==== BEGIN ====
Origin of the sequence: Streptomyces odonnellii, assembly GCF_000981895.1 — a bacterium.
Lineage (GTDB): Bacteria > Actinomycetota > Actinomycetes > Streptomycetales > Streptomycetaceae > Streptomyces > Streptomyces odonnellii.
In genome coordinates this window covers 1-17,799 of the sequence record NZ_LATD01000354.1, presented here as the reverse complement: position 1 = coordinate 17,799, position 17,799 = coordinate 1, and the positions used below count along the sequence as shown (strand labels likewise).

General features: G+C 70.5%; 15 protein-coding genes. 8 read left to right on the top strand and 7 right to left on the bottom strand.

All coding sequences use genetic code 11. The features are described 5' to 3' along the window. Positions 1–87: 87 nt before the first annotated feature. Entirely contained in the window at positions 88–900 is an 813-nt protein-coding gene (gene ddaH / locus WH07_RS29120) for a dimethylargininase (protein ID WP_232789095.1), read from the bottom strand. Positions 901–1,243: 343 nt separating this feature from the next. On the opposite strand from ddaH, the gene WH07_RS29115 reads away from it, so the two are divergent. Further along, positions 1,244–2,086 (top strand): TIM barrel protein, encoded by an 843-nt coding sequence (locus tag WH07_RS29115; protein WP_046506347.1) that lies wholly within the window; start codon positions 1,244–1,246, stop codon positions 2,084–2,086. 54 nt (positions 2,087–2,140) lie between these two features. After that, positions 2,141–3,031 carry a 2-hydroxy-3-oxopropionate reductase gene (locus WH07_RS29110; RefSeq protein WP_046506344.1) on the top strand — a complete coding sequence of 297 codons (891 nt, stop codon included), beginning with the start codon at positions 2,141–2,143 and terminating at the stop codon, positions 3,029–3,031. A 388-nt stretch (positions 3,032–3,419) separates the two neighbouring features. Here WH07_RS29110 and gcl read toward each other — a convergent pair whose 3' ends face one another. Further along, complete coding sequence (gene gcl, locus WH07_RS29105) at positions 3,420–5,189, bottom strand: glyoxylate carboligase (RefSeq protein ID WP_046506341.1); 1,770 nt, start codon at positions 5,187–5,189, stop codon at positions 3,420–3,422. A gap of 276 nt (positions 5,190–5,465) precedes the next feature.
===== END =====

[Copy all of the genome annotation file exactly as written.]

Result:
Origin of the sequence: Streptomyces odonnellii, assembly GCF_000981895.1 — a bacterium.
Lineage (GTDB): Bacteria > Actinomycetota > Actinomycetes > Streptomycetales > Streptomycetaceae > Streptomyces > Streptomyces odonnellii.
In genome coordinates this window covers 1-17,799 of the sequence record NZ_LATD01000354.1, presented here as the reverse complement: position 1 = coordinate 17,799, position 17,799 = coordinate 1, and the positions used below count along the sequence as shown (strand labels likewise).

General features: G+C 70.5%; 15 protein-coding genes. 8 read left to right on the top strand and 7 right to left on the bottom strand.

All coding sequences use genetic code 11. The features are described 5' to 3' along the window. Positions 1–87: 87 nt before the first annotated feature. Entirely contained in the window at positions 88–900 is an 813-nt protein-coding gene (gene ddaH / locus WH07_RS29120) for a dimethylargininase (protein ID WP_232789095.1), read from the bottom strand. Positions 901–1,243: 343 nt separating this feature from the next. On the opposite strand from ddaH, the gene WH07_RS29115 reads away from it, so the two are divergent. Further along, positions 1,244–2,086 (top strand): TIM barrel protein, encoded by an 843-nt coding sequence (locus tag WH07_RS29115; protein WP_046506347.1) that lies wholly within the window; start codon positions 1,244–1,246, stop codon positions 2,084–2,086. 54 nt (positions 2,087–2,140) lie between these two features. After that, positions 2,141–3,031 carry a 2-hydroxy-3-oxopropionate reductase gene (locus WH07_RS29110; RefSeq protein WP_046506344.1) on the top strand — a complete coding sequence of 297 codons (891 nt, stop codon included), beginning with the start codon at positions 2,141–2,143 and terminating at the stop codon, positions 3,029–3,031. A 388-nt stretch (positions 3,032–3,419) separates the two neighbouring features. Here WH07_RS29110 and gcl read toward each other — a convergent pair whose 3' ends face one another. Further along, complete coding sequence (gene gcl, locus WH07_RS29105) at positions 3,420–5,189, bottom strand: glyoxylate carboligase (RefSeq protein ID WP_046506341.1); 1,770 nt, start codon at positions 5,187–5,189, stop codon at positions 3,420–3,422. A gap of 276 nt (positions 5,190–5,465) precedes the next feature.